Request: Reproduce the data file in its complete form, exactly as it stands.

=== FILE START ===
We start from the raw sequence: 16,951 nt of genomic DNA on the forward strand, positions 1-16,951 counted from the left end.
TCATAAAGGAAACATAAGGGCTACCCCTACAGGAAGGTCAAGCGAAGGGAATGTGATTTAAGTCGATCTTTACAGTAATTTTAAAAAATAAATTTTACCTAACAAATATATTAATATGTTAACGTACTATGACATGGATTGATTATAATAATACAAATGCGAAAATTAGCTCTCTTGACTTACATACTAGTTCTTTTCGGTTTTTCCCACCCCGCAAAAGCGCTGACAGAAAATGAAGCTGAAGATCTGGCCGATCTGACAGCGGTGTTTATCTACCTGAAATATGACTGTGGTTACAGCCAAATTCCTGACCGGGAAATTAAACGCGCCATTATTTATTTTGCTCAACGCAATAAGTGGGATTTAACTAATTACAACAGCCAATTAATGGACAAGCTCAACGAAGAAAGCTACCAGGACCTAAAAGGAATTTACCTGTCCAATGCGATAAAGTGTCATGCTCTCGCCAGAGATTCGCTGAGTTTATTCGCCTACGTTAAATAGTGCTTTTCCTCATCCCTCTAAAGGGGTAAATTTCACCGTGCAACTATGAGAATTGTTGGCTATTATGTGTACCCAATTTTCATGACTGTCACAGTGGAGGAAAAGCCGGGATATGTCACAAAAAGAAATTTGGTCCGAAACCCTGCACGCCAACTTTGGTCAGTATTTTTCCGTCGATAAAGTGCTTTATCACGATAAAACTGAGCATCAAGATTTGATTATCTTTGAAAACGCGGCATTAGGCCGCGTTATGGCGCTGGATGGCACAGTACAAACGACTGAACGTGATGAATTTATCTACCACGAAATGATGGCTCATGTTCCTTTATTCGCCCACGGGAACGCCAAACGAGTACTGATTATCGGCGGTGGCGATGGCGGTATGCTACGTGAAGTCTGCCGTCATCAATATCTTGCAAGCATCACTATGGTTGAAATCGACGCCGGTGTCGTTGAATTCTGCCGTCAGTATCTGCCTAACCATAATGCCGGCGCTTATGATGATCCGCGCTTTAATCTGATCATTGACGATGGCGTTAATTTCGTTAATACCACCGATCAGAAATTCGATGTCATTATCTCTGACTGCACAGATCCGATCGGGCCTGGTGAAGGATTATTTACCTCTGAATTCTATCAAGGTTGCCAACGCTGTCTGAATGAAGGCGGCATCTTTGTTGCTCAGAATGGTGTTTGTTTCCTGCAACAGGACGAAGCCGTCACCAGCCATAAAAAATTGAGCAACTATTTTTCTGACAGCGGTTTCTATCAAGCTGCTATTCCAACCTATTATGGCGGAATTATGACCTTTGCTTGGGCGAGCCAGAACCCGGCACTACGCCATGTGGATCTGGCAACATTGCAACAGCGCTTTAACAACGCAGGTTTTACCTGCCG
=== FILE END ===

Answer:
We start from the raw sequence: 16,951 nt of genomic DNA on the forward strand, positions 1-16,951 counted from the left end.
TCATAAAGGAAACATAAGGGCTACCCCTACAGGAAGGTCAAGCGAAGGGAATGTGATTTAAGTCGATCTTTACAGTAATTTTAAAAAATAAATTTTACCTAACAAATATATTAATATGTTAACGTACTATGACATGGATTGATTATAATAATACAAATGCGAAAATTAGCTCTCTTGACTTACATACTAGTTCTTTTCGGTTTTTCCCACCCCGCAAAAGCGCTGACAGAAAATGAAGCTGAAGATCTGGCCGATCTGACAGCGGTGTTTATCTACCTGAAATATGACTGTGGTTACAGCCAAATTCCTGACCGGGAAATTAAACGCGCCATTATTTATTTTGCTCAACGCAATAAGTGGGATTTAACTAATTACAACAGCCAATTAATGGACAAGCTCAACGAAGAAAGCTACCAGGACCTAAAAGGAATTTACCTGTCCAATGCGATAAAGTGTCATGCTCTCGCCAGAGATTCGCTGAGTTTATTCGCCTACGTTAAATAGTGCTTTTCCTCATCCCTCTAAAGGGGTAAATTTCACCGTGCAACTATGAGAATTGTTGGCTATTATGTGTACCCAATTTTCATGACTGTCACAGTGGAGGAAAAGCCGGGATATGTCACAAAAAGAAATTTGGTCCGAAACCCTGCACGCCAACTTTGGTCAGTATTTTTCCGTCGATAAAGTGCTTTATCACGATAAAACTGAGCATCAAGATTTGATTATCTTTGAAAACGCGGCATTAGGCCGCGTTATGGCGCTGGATGGCACAGTACAAACGACTGAACGTGATGAATTTATCTACCACGAAATGATGGCTCATGTTCCTTTATTCGCCCACGGGAACGCCAAACGAGTACTGATTATCGGCGGTGGCGATGGCGGTATGCTACGTGAAGTCTGCCGTCATCAATATCTTGCAAGCATCACTATGGTTGAAATCGACGCCGGTGTCGTTGAATTCTGCCGTCAGTATCTGCCTAACCATAATGCCGGCGCTTATGATGATCCGCGCTTTAATCTGATCATTGACGATGGCGTTAATTTCGTTAATACCACCGATCAGAAATTCGATGTCATTATCTCTGACTGCACAGATCCGATCGGGCCTGGTGAAGGATTATTTACCTCTGAATTCTATCAAGGTTGCCAACGCTGTCTGAATGAAGGCGGCATCTTTGTTGCTCAGAATGGTGTTTGTTTCCTGCAACAGGACGAAGCCGTCACCAGCCATAAAAAATTGAGCAACTATTTTTCTGACAGCGGTTTCTATCAAGCTGCTATTCCAACCTATTATGGCGGAATTATGACCTTTGCTTGGGCGAGCCAGAACCCGGCACTACGCCATGTGGATCTGGCAACATTGCAACAGCGCTTTAACAACGCAGGTTTTACCTGCCG